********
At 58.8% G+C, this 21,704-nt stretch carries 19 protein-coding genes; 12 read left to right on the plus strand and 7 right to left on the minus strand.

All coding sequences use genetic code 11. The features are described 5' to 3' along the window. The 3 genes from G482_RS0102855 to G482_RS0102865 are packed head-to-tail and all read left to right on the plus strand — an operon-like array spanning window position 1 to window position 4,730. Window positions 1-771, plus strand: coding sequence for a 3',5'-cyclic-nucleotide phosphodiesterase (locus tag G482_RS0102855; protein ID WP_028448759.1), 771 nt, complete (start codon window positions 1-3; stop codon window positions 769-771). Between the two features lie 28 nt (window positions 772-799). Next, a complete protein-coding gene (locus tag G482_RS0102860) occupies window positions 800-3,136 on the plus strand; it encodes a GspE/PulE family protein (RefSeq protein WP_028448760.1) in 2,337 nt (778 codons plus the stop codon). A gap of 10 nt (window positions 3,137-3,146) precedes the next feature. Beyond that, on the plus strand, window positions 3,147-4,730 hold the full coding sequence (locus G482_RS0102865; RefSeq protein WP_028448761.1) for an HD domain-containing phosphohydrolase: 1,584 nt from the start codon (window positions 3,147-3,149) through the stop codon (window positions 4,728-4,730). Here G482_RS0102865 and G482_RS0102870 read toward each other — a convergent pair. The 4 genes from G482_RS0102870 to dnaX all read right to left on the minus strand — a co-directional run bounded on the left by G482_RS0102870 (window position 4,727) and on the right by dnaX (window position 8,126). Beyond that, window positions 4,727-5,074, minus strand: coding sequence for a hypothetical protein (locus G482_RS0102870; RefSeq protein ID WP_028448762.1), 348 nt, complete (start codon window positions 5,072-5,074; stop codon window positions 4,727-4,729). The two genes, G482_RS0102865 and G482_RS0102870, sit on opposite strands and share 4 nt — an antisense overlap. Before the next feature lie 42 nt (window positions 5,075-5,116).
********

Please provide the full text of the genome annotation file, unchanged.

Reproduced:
At 58.8% G+C, this 21,704-nt stretch carries 19 protein-coding genes; 12 read left to right on the plus strand and 7 right to left on the minus strand.

All coding sequences use genetic code 11. The features are described 5' to 3' along the window. The 3 genes from G482_RS0102855 to G482_RS0102865 are packed head-to-tail and all read left to right on the plus strand — an operon-like array spanning window position 1 to window position 4,730. Window positions 1-771, plus strand: coding sequence for a 3',5'-cyclic-nucleotide phosphodiesterase (locus tag G482_RS0102855; protein ID WP_028448759.1), 771 nt, complete (start codon window positions 1-3; stop codon window positions 769-771). Between the two features lie 28 nt (window positions 772-799). Next, a complete protein-coding gene (locus tag G482_RS0102860) occupies window positions 800-3,136 on the plus strand; it encodes a GspE/PulE family protein (RefSeq protein WP_028448760.1) in 2,337 nt (778 codons plus the stop codon). A gap of 10 nt (window positions 3,137-3,146) precedes the next feature. Beyond that, on the plus strand, window positions 3,147-4,730 hold the full coding sequence (locus G482_RS0102865; RefSeq protein WP_028448761.1) for an HD domain-containing phosphohydrolase: 1,584 nt from the start codon (window positions 3,147-3,149) through the stop codon (window positions 4,728-4,730). Here G482_RS0102865 and G482_RS0102870 read toward each other — a convergent pair. The 4 genes from G482_RS0102870 to dnaX all read right to left on the minus strand — a co-directional run bounded on the left by G482_RS0102870 (window position 4,727) and on the right by dnaX (window position 8,126). Beyond that, window positions 4,727-5,074, minus strand: coding sequence for a hypothetical protein (locus G482_RS0102870; RefSeq protein ID WP_028448762.1), 348 nt, complete (start codon window positions 5,072-5,074; stop codon window positions 4,727-4,729). The two genes, G482_RS0102865 and G482_RS0102870, sit on opposite strands and share 4 nt — an antisense overlap. Before the next feature lie 42 nt (window positions 5,075-5,116).